Dell has introduced three versions of the Axim X3 personal digital assistant, including a model with an integrated 802.11b wireless chip. Pricing is aimed at undercutting comparable Pocket PC devices.
For $379 (£227), Dell will sell the Axim X3 with a 400MHz XScale processor from Intel, 64Mbytes of Ram, 64Mbytes of Rom and an 802.11b chip.
Hewlett-Packard's cheapest iPaq PDA with integrated 802.11b wireless costs $449 (£269). The Wi-Fi enabled iPaq h4150 also comes with Bluetooth connectivity, unlike the Axim X3. It comes with 64Mbytes of Ram. HP has two other models with the short-range Bluetooth standard that cost less than the h4150.
Toshiba's e750 Pocket PC comes with an integrated 802.11b chip for $399 (£239), but comes with only 32Mbytes of Rom. Market leader Palm sells the Tungsten C with integrated Wi-Fi for $499, but has cheaper Bluetooth models available.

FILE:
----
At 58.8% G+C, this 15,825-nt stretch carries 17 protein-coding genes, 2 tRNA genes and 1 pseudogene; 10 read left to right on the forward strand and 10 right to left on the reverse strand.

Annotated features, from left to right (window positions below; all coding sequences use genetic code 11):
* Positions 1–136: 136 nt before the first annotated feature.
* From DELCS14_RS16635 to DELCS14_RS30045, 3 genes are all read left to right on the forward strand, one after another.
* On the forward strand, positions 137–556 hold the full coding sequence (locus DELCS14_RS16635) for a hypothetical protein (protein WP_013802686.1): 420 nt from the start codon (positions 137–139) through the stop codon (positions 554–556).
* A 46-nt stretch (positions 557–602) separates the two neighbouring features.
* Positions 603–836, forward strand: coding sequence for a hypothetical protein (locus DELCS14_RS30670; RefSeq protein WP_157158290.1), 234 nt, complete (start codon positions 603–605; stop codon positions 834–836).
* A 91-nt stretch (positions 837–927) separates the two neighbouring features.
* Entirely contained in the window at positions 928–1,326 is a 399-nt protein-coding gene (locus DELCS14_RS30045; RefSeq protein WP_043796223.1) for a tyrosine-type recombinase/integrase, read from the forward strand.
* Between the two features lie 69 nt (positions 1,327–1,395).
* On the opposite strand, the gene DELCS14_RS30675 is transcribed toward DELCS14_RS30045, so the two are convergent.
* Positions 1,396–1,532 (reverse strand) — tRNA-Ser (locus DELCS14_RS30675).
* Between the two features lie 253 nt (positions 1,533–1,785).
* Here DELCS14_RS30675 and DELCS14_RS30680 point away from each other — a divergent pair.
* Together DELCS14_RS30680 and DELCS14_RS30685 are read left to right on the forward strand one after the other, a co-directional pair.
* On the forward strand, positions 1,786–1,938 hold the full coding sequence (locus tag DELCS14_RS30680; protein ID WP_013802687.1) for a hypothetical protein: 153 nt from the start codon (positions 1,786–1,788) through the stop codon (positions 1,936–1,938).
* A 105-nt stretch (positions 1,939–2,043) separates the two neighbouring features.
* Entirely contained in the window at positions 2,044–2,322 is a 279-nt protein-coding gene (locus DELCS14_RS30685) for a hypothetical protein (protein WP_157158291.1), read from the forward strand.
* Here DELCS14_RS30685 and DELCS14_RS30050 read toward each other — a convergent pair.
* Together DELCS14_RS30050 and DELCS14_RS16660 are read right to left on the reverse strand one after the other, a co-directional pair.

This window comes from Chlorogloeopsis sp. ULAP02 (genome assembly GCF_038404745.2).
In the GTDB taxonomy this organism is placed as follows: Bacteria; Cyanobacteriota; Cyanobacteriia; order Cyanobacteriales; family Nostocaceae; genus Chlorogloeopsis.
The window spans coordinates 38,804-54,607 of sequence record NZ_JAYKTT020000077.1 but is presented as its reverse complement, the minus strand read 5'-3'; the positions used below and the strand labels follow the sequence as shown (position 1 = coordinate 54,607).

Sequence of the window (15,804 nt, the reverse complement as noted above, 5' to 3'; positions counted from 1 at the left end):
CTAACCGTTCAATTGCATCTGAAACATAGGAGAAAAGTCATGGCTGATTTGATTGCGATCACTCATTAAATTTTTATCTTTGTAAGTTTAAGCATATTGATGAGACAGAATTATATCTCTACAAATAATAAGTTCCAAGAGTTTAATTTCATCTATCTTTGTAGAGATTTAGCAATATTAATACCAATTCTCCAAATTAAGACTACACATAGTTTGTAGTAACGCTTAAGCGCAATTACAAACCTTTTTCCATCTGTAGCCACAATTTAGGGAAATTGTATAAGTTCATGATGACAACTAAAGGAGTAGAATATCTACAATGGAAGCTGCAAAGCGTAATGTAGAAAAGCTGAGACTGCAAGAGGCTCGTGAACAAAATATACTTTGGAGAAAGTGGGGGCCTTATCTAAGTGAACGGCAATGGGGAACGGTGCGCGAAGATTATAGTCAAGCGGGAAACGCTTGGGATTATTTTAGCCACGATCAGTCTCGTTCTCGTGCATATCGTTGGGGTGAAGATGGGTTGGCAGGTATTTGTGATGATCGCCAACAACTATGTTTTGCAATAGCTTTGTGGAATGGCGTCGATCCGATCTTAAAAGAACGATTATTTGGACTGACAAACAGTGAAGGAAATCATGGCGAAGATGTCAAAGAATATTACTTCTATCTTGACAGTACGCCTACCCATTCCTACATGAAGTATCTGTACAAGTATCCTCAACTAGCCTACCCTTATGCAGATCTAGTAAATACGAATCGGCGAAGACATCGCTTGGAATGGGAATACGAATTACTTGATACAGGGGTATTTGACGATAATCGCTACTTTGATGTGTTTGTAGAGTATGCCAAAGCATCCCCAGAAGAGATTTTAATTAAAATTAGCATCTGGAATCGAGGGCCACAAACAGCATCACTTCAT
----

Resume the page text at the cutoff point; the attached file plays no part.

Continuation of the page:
The linchpin of Dell's business model is delivering hardware at prices lower than the competition, and that trend is continuing in a market where the company has less experience than its competitors.
Dell entered the PDA market last year with the launch of the first Axim X5 in two configurations for $199 (£119) and $299 (£179), below what its competitors were offering at the time.
The company shot to fourth place in terms of shipment market share across both Palm OS and Pocket PC operating systems, and was second behind HP in the Pocket PC category in the second-quarter, according to research from IDC.
The Axims are now slimmer and lighter than the X5 version. The $229 version of the X3 has the same specifications as the $199 X5, with a 300MHz XScale processor, 32Mbytes of Ram, and 32Mbytes of Rom, but comes in the smaller package and uses a USB (universal serial bus) cable to connect to a user's PC rather than the X5's cradle.
A $329 version of the X3 comes with a 400MHz XScale processor, 64Mbytes of Ram, and 64Mbytes of Rom, but without any type of wireless connectivity built into the device.
All of the new models come with an Secure Digital I/O expansion slot, and a 3.5in transflective TFT (thin film transistor) LCD screen.
Tom Krazit writes for IDG News Service